I'm sorry but that appearance and the digs at competitors just smacked of desperation. Especially when he was purposefully deceptive (comparing iOS device stats with Android phone stats) or speaking for others when he had no clue what he was talking about (like his comments which were outright refuted by Tweetdeck).
I don't get the point of this kind of behaviour. Be happy with your company's accomplishments. They are phenomenal after all. Brag about them and move on. For however much Steve Jobs is a brilliant chap, crap like this just makes him look desperate and worried about the competition.
Had I only read the live blogs or transcript, I mostly would have agreed with you.
After listening to the call, I came away with quite a different impression (as I detailed in a prior post).
Steve took the opportunity of having the investment community press gathered (via phone) to define Apples goals and positions. Some of these positions are, even now, being attacked and misrepresented by others.
Steve took the opportunity to set the record straight. Steve would have been remiss in his duties as Apple CEO had he not done so.
I (and many others) do not feel comparing iOS stats to Android stats is deceptive. Steve was presenting his case in a way that highlights Apple accomplishments -- one of the purposes of the earnings call.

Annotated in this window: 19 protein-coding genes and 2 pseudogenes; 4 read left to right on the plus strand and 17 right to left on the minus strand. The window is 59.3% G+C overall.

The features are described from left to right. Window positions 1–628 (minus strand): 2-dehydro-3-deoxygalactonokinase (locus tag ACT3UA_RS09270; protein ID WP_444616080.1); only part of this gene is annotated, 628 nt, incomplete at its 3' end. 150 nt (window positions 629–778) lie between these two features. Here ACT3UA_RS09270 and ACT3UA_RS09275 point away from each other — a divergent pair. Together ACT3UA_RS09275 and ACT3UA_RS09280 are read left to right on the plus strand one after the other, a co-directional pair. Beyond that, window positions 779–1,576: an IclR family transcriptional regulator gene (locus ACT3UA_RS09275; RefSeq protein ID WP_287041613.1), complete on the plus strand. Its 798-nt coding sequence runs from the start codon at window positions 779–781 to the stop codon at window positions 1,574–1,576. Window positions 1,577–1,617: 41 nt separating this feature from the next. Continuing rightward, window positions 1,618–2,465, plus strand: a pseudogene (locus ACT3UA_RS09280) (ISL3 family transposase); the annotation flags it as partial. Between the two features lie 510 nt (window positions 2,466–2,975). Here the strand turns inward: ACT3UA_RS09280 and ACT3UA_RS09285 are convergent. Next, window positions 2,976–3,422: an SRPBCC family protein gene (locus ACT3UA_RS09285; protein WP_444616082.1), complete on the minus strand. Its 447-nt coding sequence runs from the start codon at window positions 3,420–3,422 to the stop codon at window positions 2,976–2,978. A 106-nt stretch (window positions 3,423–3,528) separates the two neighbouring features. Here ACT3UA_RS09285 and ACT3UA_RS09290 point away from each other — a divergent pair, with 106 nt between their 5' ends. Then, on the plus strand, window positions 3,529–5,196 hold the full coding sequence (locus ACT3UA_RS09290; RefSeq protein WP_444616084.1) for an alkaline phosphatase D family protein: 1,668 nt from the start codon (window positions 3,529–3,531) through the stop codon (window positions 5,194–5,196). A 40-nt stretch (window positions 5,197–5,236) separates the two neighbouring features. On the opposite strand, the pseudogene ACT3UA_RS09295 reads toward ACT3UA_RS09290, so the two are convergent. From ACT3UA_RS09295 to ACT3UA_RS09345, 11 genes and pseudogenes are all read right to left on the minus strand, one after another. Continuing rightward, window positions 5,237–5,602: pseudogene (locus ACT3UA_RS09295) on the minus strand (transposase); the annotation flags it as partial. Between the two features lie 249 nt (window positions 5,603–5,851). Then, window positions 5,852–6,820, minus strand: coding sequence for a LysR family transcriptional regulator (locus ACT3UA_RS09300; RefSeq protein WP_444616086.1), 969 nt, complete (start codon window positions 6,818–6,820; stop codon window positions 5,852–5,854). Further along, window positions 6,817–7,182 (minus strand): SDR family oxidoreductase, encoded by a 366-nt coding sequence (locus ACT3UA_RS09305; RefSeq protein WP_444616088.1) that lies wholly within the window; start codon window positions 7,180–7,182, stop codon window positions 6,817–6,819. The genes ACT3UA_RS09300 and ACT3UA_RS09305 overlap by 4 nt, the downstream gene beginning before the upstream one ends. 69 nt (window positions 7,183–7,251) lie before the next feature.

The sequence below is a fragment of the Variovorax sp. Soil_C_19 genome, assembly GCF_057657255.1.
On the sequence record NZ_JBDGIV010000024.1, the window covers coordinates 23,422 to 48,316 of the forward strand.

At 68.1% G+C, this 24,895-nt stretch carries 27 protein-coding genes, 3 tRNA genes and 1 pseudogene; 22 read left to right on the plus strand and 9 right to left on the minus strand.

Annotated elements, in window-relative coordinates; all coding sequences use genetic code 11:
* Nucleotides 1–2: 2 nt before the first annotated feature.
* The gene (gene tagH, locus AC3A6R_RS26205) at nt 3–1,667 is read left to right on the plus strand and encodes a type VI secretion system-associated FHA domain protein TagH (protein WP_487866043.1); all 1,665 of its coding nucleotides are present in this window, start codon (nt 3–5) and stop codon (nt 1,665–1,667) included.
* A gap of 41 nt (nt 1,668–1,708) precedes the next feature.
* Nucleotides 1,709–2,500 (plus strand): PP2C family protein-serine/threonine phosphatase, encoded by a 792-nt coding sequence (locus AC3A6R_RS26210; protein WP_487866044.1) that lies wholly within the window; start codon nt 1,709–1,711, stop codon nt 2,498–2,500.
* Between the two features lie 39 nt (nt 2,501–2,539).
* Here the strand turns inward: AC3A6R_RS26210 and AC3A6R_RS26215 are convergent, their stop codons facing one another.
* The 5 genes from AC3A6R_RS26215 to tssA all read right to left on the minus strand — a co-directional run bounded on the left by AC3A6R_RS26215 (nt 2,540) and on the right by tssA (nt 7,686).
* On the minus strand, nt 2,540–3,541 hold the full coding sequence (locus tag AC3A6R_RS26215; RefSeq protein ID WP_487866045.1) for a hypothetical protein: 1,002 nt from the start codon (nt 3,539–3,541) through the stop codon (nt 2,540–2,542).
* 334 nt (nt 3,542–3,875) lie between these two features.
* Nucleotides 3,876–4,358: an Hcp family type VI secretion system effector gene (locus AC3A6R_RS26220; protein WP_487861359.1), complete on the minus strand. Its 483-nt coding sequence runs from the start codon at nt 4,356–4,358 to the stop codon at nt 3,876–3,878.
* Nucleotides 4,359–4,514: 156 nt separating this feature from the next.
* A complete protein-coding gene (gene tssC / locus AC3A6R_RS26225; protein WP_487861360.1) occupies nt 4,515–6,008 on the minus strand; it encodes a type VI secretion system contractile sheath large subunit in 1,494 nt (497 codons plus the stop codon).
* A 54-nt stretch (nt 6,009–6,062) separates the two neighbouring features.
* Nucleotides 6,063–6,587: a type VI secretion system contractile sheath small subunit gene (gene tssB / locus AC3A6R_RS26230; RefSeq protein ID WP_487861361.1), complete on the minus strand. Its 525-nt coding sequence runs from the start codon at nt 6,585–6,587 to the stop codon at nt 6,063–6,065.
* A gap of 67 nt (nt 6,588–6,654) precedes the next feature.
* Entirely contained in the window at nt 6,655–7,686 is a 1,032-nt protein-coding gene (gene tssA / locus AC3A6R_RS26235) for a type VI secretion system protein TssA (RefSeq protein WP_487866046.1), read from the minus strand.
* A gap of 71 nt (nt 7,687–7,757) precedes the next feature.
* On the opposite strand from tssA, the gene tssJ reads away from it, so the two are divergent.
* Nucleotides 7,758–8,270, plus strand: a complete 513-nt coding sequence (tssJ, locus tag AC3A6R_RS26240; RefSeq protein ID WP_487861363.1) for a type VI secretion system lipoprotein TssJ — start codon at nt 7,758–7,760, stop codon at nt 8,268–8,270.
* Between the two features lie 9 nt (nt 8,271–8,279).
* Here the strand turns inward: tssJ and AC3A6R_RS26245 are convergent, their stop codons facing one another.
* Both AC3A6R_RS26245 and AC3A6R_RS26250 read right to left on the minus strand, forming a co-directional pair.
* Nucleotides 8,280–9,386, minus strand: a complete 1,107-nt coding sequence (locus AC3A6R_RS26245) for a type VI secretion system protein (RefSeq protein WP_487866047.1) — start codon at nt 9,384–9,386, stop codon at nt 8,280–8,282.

As to the twitter deck remarks, Steve said:
The response as quoted from this article:
"Did we at any point say it was a nightmare developing on Android?" Dodsworth wrote on his Twitter account. "Err nope, no we didn't. It wasn't."
He later followed up: "WE only have 2 guys developing on Android TweetDeck so that shows how small an issue fragmentation is."
The TweetDeck CEO did not refute Jobs contentions of fragmentation (the number of handsets and the number of Android versions)-- "said he believes Android fragmentation is actually a "small" issue.".
He went on to say it wasn't a nightmare. Steve never said it was a nightmare, he said it was daunting.
He also said: "WE only have 2 guys developing on Android TweetDeck so that shows how small an issue fragmentation is."
He didn't say how many "guys" (or their expertise) were working on iOS versions.
Now, This is a large developer -- 16 developers including the CEO, developing for Mac, PC, Linux, OS X, iOS and Android.
Likely, they are provided easy (free) access to multiple handsets and associated Android OS versions by the OEMs
For a small developer of 1-3 people, iterative testing of hundreds of versions of Android on 244 different (current) handsets is daunting from a manpower perspective.
The small developer, likely needs to purchase the handsets, and 244 would be daunting from a financial perspective.
Finally, TweetDeck's currently featured product is Android TweetDeck -- I would expect the CEO to:
"Ac-cen-tuate the Positive, E-lim-inate the Negative"... and "Don't mess with mister in-between".
With apologies to Johnny Mercer.
- Michael Lille -
- Michael Lille -